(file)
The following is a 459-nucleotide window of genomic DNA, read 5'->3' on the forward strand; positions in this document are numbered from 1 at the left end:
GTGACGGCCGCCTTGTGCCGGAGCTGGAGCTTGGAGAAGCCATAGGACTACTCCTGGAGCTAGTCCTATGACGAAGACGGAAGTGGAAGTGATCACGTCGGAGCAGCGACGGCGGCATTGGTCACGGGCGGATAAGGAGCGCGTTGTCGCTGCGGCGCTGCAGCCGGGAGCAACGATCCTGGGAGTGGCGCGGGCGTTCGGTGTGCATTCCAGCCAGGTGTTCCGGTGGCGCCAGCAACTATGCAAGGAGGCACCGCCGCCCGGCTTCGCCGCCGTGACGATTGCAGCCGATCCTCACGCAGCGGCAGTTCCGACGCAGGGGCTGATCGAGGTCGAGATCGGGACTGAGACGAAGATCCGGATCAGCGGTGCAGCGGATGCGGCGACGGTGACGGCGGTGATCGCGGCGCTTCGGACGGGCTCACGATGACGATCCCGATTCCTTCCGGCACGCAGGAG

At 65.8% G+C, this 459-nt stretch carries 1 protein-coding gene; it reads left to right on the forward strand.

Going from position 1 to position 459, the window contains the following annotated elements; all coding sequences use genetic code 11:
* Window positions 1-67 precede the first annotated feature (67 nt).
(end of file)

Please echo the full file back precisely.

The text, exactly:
The following is a 459-nucleotide window of genomic DNA, read 5'->3' on the forward strand; positions in this document are numbered from 1 at the left end:
GTGACGGCCGCCTTGTGCCGGAGCTGGAGCTTGGAGAAGCCATAGGACTACTCCTGGAGCTAGTCCTATGACGAAGACGGAAGTGGAAGTGATCACGTCGGAGCAGCGACGGCGGCATTGGTCACGGGCGGATAAGGAGCGCGTTGTCGCTGCGGCGCTGCAGCCGGGAGCAACGATCCTGGGAGTGGCGCGGGCGTTCGGTGTGCATTCCAGCCAGGTGTTCCGGTGGCGCCAGCAACTATGCAAGGAGGCACCGCCGCCCGGCTTCGCCGCCGTGACGATTGCAGCCGATCCTCACGCAGCGGCAGTTCCGACGCAGGGGCTGATCGAGGTCGAGATCGGGACTGAGACGAAGATCCGGATCAGCGGTGCAGCGGATGCGGCGACGGTGACGGCGGTGATCGCGGCGCTTCGGACGGGCTCACGATGACGATCCCGATTCCTTCCGGCACGCAGGAG

At 65.8% G+C, this 459-nt stretch carries 1 protein-coding gene; it reads left to right on the forward strand.

Going from position 1 to position 459, the window contains the following annotated elements; all coding sequences use genetic code 11:
* Window positions 1-67 precede the first annotated feature (67 nt).